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HAMMER-THROWING, a branch of field athletics which consists of hurling to the greatest possible distance an instrument with a heavy head and slender handle called the hammer. Throwing the hammer is in all probability of Keltic origin, as it has been popular in Ireland and Scotland for many centuries. The missile was, however, not a hammer, but the wheel of a chariot attached to a fixed axle, by which it was whirled round the head and cast for distance. Such a sport was undoubtedly cultivated in the old Irish games, a large stone being substituted for the wheel at the beginning of the Christian era. In the Scottish highlands the missile took the form of a smith's sledgehammer, and in this form the sport became popular in England in early days. Edward II. is said to have fostered it, and Henry VIII. is known to have been proficient. At the beginning of the 19th century two standard hammers were generally recognized in Scotland, the heavy hammer, weighing about 21 Ib, and the light hammer, weighing about 16 Ib. These were in general use until about 1885, although the light hammer gradually attained popularity at the expense of the heavy. Although originally an ordinary blacksmith's sledge with a handle about 3 ft. long, the form of the head was gradually modified until it acquired its present spherical shape, and the stiff wooden handle gave place to one of flexible whalebone about f in. in diameter. The Scottish style of throwing, which also obtained in America, was to stand on a mark, swing the hammer round the head several times and hurl it backwards over the shoulder, the length being measured from the mark made by the falling hammer to the nearest foot of the thrower, no run or follow being allowed. Such men as Donald Dinnie, G. Davidson and Kenneth McRae threw the light hammer over no ft., and Dinnie's record was 132 ft. 8 in., made, however, from a raised mount. Meanwhile the English Amateur Athletic Association had early fixed the weight of the hammer at 16 Ib, but the length of the handle and the run varied widely, the restrictions being few. Under these conditions S. S. Brown, of Oxford, made in 1873 a throw of 120 ft., which was considered extraordinary at the time. In 1875 the throw was made from a 7-ft. circle without run, head and handle of the missile weighing together exactly 16 ft. In 1887 the circle was enlarged to 9 ft., and in 1896 a handle of flexible metal was legalized. The throw was made after a few rapid revolutions of the body, which added an impetus that greatly added to the distance attained. It thus happened that the Scottish competitors at the English games, who clung to their standing style of throwing, were, although athletes of the very first class, repeatedly beaten; the result being that the Scottish association was forced to introduce the English rules. This was also the case in America, where the throw from the 7-ft. circle, any motions being allowed within it, was adopted in 1888, and still obtains. The Americans still further modified the handle, which now consists of steel wire with two skeleton loops for the hands, the wire being joined to the head by means of a ball-bearing swivel. Thus the greatest mechanical advantage, that of having the entire weight of the missile at the end, as well as the least friction, is obtained. In England the Amateur Athletic Association in 1908 enacted that " the head and handle may be of any size, shape and material, provided that the complete implement shall not be more than 4 ft. and its weight not less than 16 Ib. The competitor may assume any position he chooses, and use either one or both hands. All throws shall be made from a circle 7 ft. in diameter." The modern hammer-thrower, if right-handed, begins by placing the head on the ground at his right side. He then lifts and swings it round his head with increasing rapidity, his whole body finally revolving with outstretched arms twice, in some cases three times, as rapidly as possible, the hammer being released in the desired direction. During the " spinning," or revolving of the body, the athlete must be constantly, " ahead of the hammer," i.e. he must be drawing it after him with continually increased pressure up to the very moment of delivery. The muscles chiefly called into play are those of the shoulders, back and loins. The adoption of the hand-loops has given the thrower greater control over the hammer and has thus rendered the sport much less dangerous than it once was.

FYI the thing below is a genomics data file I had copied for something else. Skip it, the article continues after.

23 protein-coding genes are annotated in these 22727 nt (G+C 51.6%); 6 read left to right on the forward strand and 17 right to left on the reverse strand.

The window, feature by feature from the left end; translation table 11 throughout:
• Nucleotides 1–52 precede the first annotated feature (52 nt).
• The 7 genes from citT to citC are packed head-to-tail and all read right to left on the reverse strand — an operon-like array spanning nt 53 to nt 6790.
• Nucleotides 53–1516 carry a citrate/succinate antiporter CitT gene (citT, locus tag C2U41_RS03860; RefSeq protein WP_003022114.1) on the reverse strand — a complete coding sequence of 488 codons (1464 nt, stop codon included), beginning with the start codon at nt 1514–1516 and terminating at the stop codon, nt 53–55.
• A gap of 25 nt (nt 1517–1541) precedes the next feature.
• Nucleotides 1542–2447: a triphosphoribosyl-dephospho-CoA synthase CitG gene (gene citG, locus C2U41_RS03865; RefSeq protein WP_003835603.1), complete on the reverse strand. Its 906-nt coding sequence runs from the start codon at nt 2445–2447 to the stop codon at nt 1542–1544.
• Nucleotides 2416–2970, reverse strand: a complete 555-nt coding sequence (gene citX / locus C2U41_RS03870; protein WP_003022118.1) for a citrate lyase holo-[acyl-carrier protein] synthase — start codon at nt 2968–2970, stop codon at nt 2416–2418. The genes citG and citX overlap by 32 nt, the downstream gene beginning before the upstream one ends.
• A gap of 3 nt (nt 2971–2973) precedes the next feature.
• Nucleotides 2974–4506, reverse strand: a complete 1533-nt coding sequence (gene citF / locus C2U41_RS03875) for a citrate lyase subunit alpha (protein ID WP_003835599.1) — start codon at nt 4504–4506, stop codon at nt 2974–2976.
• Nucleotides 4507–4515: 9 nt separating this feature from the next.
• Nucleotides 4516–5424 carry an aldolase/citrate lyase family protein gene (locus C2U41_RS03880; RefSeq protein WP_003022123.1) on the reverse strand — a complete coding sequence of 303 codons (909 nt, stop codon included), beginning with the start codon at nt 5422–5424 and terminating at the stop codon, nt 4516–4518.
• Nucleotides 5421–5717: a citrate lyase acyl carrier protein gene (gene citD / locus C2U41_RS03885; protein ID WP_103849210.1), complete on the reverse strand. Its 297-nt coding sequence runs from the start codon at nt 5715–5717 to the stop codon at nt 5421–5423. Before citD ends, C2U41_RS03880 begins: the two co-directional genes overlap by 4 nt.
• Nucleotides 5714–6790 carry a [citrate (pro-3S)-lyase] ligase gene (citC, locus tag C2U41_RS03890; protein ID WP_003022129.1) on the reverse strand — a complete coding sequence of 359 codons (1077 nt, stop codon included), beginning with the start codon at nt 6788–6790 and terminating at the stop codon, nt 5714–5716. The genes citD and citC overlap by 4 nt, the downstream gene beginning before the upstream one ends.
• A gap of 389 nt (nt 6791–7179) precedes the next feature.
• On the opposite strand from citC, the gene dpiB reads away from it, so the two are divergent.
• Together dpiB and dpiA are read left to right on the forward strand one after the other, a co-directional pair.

With a wooden handle the longest throw made in Great Britain from a 9-ft. circle was that of W. J. M. Barry in 1892, who won the championship in that year with 133 ft. 3 in. With the flexible handle, " unlimited run and follow " being permitted, the record was held in 1909 by M. J. McGrath with 175 ft. 8 in., made in 1907; a Scottish amateur, T. R. Nicholson, held the British record of 169 ft. 8 in. The world's record for throw from a 7-ft. circle was 172 ft. n in. by J. Flanagan in 1904 in America ; the British record from g-ft. circle being also held by Flanagan with a throw of 163 ft. I in. made in 1900. Flanagan's Olympic record (London, 1908) was 170 ft. 4} in.

See Athletics in the Badminton library; Athletes' Guide in Spalding's Athletic library; " Hammer-Throwing " in vol. xx. of Outing.

Note - this article incorporates content from Encyclopaedia Britannica, Eleventh Edition, (1910-1911)

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